(2.1)

This is an unital algebra where its unit element is 1 ⋊ 1. Let C H (A, M ) := n (A, M ) = Hom (M ⊗ A⊗(n+1) , C) be the coHomH (A⊗(n+1) , M ) and CH H cyclic modules defined in (1.3) and [HKRS2] respectively. We consider the following diagonal complex, n,n Ca−a := HomH (M ⊗ A⊗(n+1) , C) ⊗ HomH (B ⊗(n+1) , M )

(2.2)

with the cocyclic structure (δ × d, σ × s, τ × t). We define the following map, n,n Ψ : Ca,a −→ Hom((A ⋊ B)⊗(n+1) , C))

Ψ(ϕ ⊗ ψ)(a0 ⋊ b0 ⊗ · · · ⊗ an ⋊ bn ) = ϕ(ψ(b0 <0> ⊗ · · · bn<0> ) ⊗ S −1 (b0<1> · · · bn<−1> )a0 ⊗ · · · S −1 (bn<−n−1> an )). Similar to the argument in [R1] one proves the following statement. 14


Lemma 2.1. The map Ψ is a cocyclic map between cocyclic modules C ∗,∗ and C ∗ (A ⋊ B). Therefore Ψ induces a map on the level of cyclic cohomology. One use the B H-SAYD module property to use the similar argument in [R1] for proving the following proposition. Proposition 2.2. Let H be a Hopf algebra, A a left H-module algebra, B a left H-comodule algebra and M a right-left A H and B H-SAYD module. The following map defines a cup product on Hopf cyclic cohomology. p q ⊔ : HCH (A, M ) ⊗ HCH (B, M ) −→ HC p+q (A ⋊ B),

⊔ := Ψ ◦ AW.

(2.3)

References [BS] G. B¨ohm, D. Stefan, (co)cyclic (co)homology of bialgebroids: An approach via (co)monads, Commun. Math. Phys 282 (2008), pp. 239–286. [BR] T. Brzezinski, Hopf-cyclic homology with contramodule coefficients, Quantum Groups and Noncommutative Spaces, M Marcolli and D Parashar (eds) Vieweg Verlag (Max- Planck Series), Preprint 2008, arXiv:0806.0389. [C-Book] A. Connes, Noncommutative geometry, Academic Press, 1994. [CM98] A. Connes and H. Moscovici, Hopf algebras, cyclic cohomology and the transverse index theorem, Comm. Math. Phys. 198 (1998), pp. 199– 246. [CM01] A. Connes and H. Moscovici, Differential cyclic cohomology and Hopf algebraic structures in transverse geometry, in: Essays on geometry and related topics. Vol 1-2, Monogr. Enseign. Math. 38, Enseignement Math, Geneva (2001), pp. 217–255. [HKRS1] P.M. Hajac, M. Khalkhali, B. Rangipour and Y. Sommerh¨auser, Stable anti-Yetter-Drinfeld modules, C. R. Math. Acad. Sci. Paris 338 (2004), pp. 587–590. [HKRS2] P.M. Hajac, M. Khalkhali, B. Rangipour and Y. Sommerh¨auser, Hopf-cyclic homology and cohomology with coefficients, C. R. Math. Acad. Sci. Paris 338 (2004), pp. 667–672. 15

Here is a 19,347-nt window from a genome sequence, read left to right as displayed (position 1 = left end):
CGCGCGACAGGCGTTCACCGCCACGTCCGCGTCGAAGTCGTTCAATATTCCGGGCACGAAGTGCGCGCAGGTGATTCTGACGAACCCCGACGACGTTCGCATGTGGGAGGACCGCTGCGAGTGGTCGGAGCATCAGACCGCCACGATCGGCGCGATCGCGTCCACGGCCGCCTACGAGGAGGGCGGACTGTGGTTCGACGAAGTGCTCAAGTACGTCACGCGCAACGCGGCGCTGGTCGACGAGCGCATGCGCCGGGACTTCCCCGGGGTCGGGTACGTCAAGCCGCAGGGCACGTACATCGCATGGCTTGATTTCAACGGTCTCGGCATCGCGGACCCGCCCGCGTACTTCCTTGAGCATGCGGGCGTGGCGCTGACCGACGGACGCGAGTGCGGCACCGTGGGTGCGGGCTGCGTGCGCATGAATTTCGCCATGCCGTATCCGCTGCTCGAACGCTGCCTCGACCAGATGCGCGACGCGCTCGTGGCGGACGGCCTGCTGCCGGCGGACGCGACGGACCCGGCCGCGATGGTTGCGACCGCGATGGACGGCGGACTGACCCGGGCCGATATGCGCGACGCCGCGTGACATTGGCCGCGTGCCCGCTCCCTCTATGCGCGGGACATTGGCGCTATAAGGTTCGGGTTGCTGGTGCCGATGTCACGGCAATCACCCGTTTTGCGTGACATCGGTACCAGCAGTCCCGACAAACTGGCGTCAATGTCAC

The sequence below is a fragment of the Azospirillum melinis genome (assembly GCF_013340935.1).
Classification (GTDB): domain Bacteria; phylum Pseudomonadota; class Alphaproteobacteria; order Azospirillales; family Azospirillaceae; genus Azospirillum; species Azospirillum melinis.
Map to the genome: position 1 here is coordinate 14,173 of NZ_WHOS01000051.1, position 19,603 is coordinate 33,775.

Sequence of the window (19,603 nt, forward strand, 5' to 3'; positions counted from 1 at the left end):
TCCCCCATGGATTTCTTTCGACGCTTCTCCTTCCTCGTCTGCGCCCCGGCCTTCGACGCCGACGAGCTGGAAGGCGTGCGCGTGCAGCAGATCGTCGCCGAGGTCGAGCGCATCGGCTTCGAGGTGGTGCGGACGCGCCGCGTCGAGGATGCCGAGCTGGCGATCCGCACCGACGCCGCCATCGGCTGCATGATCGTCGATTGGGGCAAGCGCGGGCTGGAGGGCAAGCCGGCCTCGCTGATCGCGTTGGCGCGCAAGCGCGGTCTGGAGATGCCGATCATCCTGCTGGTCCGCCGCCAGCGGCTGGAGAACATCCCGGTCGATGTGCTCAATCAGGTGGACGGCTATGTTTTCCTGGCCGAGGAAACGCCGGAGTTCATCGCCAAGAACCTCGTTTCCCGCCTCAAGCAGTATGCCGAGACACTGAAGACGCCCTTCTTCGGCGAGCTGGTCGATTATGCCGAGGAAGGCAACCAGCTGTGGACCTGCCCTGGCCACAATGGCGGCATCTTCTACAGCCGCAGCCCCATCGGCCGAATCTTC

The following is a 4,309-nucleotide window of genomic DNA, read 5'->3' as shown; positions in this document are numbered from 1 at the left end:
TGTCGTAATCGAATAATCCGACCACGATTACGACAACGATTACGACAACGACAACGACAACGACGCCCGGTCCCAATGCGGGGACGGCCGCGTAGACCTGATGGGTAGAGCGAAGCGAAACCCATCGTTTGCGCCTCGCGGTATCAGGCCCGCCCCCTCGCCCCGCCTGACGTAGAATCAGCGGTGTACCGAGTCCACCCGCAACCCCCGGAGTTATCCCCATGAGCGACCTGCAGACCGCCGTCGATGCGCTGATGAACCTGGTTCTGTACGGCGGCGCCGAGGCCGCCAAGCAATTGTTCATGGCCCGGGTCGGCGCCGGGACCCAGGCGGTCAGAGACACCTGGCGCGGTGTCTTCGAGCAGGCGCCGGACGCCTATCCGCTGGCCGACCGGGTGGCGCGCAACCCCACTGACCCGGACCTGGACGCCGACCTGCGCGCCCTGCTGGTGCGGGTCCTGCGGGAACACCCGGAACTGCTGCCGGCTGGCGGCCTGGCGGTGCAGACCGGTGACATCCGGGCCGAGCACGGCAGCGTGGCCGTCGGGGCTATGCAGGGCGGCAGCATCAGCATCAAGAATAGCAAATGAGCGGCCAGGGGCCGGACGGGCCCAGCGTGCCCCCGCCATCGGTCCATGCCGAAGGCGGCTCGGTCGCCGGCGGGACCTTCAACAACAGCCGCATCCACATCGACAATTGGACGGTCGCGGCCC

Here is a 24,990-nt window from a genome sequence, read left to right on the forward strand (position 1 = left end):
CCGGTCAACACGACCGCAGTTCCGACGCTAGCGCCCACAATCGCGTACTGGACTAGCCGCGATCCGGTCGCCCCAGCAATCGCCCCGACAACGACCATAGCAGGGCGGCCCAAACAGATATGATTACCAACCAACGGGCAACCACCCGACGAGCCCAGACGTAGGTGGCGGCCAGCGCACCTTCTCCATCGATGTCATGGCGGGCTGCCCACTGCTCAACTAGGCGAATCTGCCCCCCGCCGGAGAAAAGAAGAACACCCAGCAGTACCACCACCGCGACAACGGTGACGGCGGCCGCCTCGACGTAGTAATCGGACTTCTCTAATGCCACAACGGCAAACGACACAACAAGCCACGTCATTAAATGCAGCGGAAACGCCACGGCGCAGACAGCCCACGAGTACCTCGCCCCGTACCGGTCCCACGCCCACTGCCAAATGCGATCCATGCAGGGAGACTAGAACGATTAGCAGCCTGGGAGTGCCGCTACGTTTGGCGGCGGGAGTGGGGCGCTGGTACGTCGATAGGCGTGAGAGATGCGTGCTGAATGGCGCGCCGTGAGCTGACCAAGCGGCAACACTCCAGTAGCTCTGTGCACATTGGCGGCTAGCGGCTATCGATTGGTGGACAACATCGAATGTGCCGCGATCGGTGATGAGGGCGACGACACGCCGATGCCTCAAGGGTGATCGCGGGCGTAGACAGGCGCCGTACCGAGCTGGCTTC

[HKR] M. Hassanzadeh, D. Kucerovsky and B. Rangipour, Generalized coefficients for Hopf cyclic cohomology, submitted, (2011), 20 pages. [HR2] M. Hassanzadeh, B. Rangipour, Quantum Groupoids and their Hopf Cyclic Cohomology , http://arxiv.org/abs/1108.0030, (2011), 48 pages. [Ka] A. Kaygun, Bialgebra cyclic homology with coefficients, K-Theory, Vol. 34 (2005), No. 2. [KK] N. Kowalzig, U. Kraehmer, Cyclic structures in algebraic (co)homology theories, Homology, Homotopy and Applications, Vol. 13 (2011), No. 1, pp.297–318. [KR] M. Khalkhali and B. Rangipour, A new cyclic module for Hopf algebras, K-Theory 27 (2002), pp. 111–131. [KR5] M. Khalkhali, and B. Rangipour, Cup products in Hopf cyclic cohomology, C. R. Math. Acad. Sci. Paris, (2005), 340(1), pp. 9-14. [MR] H. Moscovici, B. Rangipour, Hopf algebras of primitive Lie pseudogroups and Hopf cyclic cohomology, Adv. Math., v.220 (2009), pp. 706–790. [R1] B. Rangipour, Cup products in Hopf cyclic cohomology via cyclic modules, Homology Homotopy Appl. Volume 10, Number 2, (2008), pp. 273– 286. [R2] B. Rangipour, Cup products in Hopf cyclic cohomology with coefficients in contramodules, Noncommutative geometry and global analysis, Contemp. Math, 546, Amer. Math. Soc., (2011) , pp. 271–282. [RS] B. Rangipour, S. Sutlu, SAYD modules over Lie-Hopf algebras, http://arxiv.org/abs/1108.6101, (2011). [S] Staic. M, A note on anti-Yetter-Drinfeld modules, Hopf algebras and generalizations, Contemp. Math., vol. 441, Amer. Math. Soc., Providence, (2007), pp. 149–153.

16


New Coefficients For Hopf Cyclic Cohomology